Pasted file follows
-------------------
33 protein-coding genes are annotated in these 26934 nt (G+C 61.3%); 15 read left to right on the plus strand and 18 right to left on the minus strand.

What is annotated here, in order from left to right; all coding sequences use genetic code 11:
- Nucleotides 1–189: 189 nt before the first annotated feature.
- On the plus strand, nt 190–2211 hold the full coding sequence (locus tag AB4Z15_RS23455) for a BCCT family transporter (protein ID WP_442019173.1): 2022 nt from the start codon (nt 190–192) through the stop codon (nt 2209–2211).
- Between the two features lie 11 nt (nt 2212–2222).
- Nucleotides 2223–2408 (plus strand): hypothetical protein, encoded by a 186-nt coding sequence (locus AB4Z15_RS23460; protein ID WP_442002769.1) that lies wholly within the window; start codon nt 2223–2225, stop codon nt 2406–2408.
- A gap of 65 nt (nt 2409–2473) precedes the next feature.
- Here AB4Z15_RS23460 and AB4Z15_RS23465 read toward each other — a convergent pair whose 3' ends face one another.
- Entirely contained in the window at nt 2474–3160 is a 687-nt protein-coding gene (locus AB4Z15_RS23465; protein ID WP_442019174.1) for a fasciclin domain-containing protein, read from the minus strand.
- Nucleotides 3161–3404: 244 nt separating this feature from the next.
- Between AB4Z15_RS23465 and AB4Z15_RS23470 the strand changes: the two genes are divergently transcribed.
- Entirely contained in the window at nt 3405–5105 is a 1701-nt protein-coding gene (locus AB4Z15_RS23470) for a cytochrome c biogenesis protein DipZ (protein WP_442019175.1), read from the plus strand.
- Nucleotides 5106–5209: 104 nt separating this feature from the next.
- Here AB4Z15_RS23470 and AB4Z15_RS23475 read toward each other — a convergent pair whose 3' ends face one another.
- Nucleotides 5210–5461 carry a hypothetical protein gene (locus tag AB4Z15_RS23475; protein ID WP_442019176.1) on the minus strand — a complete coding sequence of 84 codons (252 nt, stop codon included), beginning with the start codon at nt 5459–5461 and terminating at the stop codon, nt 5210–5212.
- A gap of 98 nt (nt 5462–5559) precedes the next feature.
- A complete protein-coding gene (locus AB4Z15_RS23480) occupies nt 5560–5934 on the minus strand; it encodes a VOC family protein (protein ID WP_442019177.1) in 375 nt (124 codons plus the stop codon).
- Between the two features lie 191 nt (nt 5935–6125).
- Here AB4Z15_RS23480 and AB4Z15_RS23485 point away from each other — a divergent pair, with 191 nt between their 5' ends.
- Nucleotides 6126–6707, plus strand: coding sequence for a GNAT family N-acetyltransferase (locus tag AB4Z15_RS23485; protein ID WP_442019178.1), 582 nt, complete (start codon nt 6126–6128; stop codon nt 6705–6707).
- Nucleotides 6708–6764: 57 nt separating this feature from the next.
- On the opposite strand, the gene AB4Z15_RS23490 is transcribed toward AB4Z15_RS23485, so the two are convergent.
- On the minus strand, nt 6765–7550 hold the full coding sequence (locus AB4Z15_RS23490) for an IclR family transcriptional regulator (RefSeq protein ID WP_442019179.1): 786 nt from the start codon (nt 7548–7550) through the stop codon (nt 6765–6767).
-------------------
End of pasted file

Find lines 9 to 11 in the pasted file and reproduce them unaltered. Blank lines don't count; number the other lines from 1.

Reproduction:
- Entirely contained in the window at nt 2474–3160 is a 687-nt protein-coding gene (locus AB4Z15_RS23465; protein ID WP_442019174.1) for a fasciclin domain-containing protein, read from the minus strand.
- Nucleotides 3161–3404: 244 nt separating this feature from the next.
- Between AB4Z15_RS23465 and AB4Z15_RS23470 the strand changes: the two genes are divergently transcribed.